At Gawker, Tim Grierson and Will Leitch think it’s wrong to hate Extremely Loud and Incredibly Close. I’ve been pretty hard on Extremely Loud, and I’m not about to stop now. Nor am I going to go see it.
From the first time the preview set me bawling in the theater, I have hated this movie. It’s one thing to cast a bunch of Oscar bait actors in a heartwarming story of a child mourning his dead father – that’s manipulative enough. To make use of the familiar images of 9/11 – the towers falling, papers falling from the sky, the bulletin boards covered in posters for lost friends and family – not only in the film but in the advertising campaign is flat-out crass. Worse, it’s flat-out lazy writing.
From the Gawker review:
Of course, that brings us to the film’s most risible potential problem: It’s a movie about 9/11. A lot of Extremely Loud‘s loudest detractors don’t just hate the movie; they object to how 9/11 is portrayed, adopting almost a territorial position concerning what’s “appropriate” or not for a film of this kind. The argument seems to be that using footage of the smoldering, collapsing towers—not to mention a few overly artsy, oblique shots of people falling from the towers—is in poor taste for a movie that wants to turn that horrible day into a sappy, quirky, manipulative Oscar candidate.
It’s an argument that’s so subjective and emotionally charged—especially if you were someone who knew any of the 9/11 victims—that it’s hard to know how to respond. All I can say is that while I understand those objections, I don’t think Extremely Loud is (for most of its running time) trying to somehow “heal” the wounds of 9/11 or offer a feel-good solution to the still-lingering pain of that day. Granted, the movie’s closing stretch is needlessly gooey with its sentimental, tearful reconciliations, and I wish it were more ambiguous in its resolution, offering a guarded sense of optimism rather than the unalloyed happy ending it dishes out. But I can’t deny that I found the movie incredibly affecting both times I’ve seen it.
That doesn’t mean I can’t see the film’s clear flaws. There is unquestionably a lot of preciousness you have to swallow. But while it’s fair to accuse Extremely Loud of capitalizing on the communal anguish of 9/11 to make its story more “significant,” I’m not sure it’s fair to ignore the film’s genuine attempt at dramatizing the intensely personal process of filling the void within.
Here’s the thing: It’s not only a question of what’s in good taste or poor taste. The fact is, playing on familiar images of 9/11 is a cheap way of stirring a visceral emotional reaction from audience members. It’s a manipulative trick used by lazy filmmakers to create a connection they haven’t earned. It’s lazy. Continue Reading
We had this librarian at school [no names – I don’t want to hurt any feelings] who was so old she seemed mummified. I developed a theory that each summer break she kidnapped two students and cocooned herself in a corner to steal their life essence.
The above is one of several versions of her “true form,” which one might encounter entering the library during those summer months.
- Darth Vader attacks Princess Leia’s ship
- Jon Arryn is murdered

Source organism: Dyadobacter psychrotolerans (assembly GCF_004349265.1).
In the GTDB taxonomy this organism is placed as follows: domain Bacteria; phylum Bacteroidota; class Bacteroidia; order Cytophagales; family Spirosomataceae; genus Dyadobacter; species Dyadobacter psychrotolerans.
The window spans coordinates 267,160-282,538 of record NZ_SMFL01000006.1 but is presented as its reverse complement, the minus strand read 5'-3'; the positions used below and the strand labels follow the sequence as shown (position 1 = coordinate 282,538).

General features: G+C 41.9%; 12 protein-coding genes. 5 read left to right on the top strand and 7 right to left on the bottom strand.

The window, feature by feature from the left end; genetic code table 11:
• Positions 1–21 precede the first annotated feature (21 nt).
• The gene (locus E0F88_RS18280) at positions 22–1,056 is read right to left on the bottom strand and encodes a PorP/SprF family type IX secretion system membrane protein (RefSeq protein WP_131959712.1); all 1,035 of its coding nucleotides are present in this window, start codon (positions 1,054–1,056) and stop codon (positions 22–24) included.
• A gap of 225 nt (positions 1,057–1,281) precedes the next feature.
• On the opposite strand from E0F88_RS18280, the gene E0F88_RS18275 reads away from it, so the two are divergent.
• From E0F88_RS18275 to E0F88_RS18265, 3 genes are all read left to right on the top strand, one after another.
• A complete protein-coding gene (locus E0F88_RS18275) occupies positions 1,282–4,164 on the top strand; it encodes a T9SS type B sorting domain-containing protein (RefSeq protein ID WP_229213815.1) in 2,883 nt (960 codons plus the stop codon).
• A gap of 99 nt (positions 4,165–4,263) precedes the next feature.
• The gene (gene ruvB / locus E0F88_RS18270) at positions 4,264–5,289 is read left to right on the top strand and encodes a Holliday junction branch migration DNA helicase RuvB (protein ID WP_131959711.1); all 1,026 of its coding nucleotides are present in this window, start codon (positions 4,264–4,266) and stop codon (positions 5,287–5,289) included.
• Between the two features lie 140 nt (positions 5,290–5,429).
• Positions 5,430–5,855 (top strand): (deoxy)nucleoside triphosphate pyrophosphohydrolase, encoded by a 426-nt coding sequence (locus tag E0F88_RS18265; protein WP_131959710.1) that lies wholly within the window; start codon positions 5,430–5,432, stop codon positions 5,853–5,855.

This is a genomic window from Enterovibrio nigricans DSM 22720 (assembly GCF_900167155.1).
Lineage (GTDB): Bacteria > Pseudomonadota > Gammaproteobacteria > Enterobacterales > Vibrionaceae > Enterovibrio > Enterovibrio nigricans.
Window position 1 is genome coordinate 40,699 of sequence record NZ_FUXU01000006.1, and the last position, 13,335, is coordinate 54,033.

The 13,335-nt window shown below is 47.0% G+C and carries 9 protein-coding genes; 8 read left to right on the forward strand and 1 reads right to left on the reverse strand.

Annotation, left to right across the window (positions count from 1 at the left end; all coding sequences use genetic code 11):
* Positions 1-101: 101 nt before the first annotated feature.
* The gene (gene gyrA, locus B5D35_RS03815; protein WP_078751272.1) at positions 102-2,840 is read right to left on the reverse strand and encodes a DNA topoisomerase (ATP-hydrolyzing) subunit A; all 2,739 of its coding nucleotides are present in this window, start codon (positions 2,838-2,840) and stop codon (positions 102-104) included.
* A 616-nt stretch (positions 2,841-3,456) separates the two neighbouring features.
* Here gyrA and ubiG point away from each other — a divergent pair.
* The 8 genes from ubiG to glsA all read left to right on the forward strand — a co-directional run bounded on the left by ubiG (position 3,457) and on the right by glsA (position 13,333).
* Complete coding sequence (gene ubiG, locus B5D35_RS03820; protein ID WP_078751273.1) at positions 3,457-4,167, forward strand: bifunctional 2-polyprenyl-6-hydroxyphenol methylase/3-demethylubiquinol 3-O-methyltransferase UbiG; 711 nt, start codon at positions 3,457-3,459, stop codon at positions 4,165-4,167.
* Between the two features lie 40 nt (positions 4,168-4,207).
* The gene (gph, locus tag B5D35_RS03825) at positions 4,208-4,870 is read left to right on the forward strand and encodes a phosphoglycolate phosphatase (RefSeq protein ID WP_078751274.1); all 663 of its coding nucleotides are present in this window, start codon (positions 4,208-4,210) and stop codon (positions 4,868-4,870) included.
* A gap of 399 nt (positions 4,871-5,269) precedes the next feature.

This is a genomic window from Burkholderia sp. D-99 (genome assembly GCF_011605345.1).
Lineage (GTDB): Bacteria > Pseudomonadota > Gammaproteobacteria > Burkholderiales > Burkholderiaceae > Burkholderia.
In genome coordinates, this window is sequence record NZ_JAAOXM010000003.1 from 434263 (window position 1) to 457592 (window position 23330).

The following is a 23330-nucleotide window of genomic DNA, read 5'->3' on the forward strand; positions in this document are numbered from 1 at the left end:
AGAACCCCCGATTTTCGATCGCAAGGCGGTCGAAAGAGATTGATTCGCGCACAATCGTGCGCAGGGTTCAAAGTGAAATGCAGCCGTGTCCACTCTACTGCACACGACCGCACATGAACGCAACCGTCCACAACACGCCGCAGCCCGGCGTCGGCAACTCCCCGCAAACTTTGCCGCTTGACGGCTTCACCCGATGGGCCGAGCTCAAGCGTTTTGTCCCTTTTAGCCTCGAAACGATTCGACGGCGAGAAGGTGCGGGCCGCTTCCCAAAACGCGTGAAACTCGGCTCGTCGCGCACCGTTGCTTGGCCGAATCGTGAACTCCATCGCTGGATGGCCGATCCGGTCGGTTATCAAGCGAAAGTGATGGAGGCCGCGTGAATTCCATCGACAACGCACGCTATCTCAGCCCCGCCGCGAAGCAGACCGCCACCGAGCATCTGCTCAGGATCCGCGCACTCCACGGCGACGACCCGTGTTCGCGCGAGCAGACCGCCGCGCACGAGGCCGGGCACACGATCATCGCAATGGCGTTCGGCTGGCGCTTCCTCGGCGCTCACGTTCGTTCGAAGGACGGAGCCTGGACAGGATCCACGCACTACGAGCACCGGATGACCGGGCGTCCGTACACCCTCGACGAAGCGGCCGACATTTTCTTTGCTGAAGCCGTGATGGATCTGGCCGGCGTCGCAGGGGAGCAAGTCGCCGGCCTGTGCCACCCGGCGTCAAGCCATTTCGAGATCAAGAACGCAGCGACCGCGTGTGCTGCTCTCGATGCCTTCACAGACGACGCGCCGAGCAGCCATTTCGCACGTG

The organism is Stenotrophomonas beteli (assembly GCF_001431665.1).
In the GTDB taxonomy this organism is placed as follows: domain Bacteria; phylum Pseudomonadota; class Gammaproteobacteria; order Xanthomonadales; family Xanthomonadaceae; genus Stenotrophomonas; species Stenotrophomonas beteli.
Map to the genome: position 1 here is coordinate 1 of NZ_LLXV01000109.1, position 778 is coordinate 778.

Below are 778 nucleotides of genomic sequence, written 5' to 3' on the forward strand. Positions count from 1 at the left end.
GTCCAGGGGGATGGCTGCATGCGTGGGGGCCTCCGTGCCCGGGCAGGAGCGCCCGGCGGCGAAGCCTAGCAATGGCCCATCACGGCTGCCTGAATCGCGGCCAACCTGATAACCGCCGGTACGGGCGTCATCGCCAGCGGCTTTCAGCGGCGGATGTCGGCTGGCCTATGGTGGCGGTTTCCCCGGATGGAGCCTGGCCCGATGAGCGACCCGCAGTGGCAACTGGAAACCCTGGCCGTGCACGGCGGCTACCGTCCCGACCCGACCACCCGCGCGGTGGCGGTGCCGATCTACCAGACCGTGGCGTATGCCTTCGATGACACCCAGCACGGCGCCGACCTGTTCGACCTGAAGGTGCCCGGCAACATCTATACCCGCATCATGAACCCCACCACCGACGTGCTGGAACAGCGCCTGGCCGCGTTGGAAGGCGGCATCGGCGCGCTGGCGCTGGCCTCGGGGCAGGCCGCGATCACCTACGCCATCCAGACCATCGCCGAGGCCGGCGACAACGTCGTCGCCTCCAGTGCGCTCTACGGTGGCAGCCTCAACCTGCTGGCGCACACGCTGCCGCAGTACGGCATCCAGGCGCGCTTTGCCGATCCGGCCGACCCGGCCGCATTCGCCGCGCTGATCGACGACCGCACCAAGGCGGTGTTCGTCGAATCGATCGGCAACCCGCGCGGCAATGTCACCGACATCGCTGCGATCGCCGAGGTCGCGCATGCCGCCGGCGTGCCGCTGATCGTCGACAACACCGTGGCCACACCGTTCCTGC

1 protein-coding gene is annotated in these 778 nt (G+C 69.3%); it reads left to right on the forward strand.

- A fly falls into a typewriter, turning the letter “T” into a “B.”
Like most concepts in art, the inciting incident is the subject of various debates. One is whether the inciting incident must itself be a scene in your story. I’m of the mind that it does not – in the examples above, for instance, #2 occurs before the story itself begins. The inciting incident will often be a scene, but not always. Some, particularly in screenwriting, believe the inciting incident should always come at the end of Act I, and lead into Act II. Once again, I strongly disagree – this “setting out” by the protagonist is a reaction to the inciting incident, not the incident itself.
The second point of frequent debate is on what, exactly, constitutes THE inciting incident. Some will argue it’s the moment at which the main character can no longer turn back, but I disagree. My opinion is it’s the event on which things begin to turn, the cause to which all reaction can be traced – the fulcrum of the story, if you will. I also disagree with those who say the inciting incident must be something that happens to the main character. It can be fun, at least for those of us who find pointless intellectual exercises “fun,” to argue over what exactly the inciting incident is.
- Is it when Frodo gets the One Ring from Gandalf? Or is it when Bilbo finds the ring in Gollum’s cave? Or is it the Council of Elrond?
- Is it John Arryn’s murder? Or King Robert’s demanding that Ned Stark serve as Hand?
- Is it Vader attacking Leia’s ship? Or Luke finding the droids? Or maybe even the initial theft of the Death Star plans?
Key to identifying the inciting incident, I think, is figuring out exactly whose story you’re telling. For a writer struggling with a plot structure, this can also help to determine what your central conflict is, and where the climax will fit. Conversely, deciding on whose story you’re telling might change your inciting incident.
My mother and I started the morning in a courtroom, observing a legal challenge to Conshohocken Borough’s new law protecting LGBT residents against discrimination. There were eight of us in the audience, all supporters of the law, while the plaintiff (who was challenging the law) was left to argue alone – and, honestly, turns out to be kind of a lunatic.
I actually found myself a little bored — but I’ve got to say it’s a nice change from the days when the supporters of gay rights would have been the minority, and the guy defending discrimination would have had an army of sign-toting religious zealots supporting him.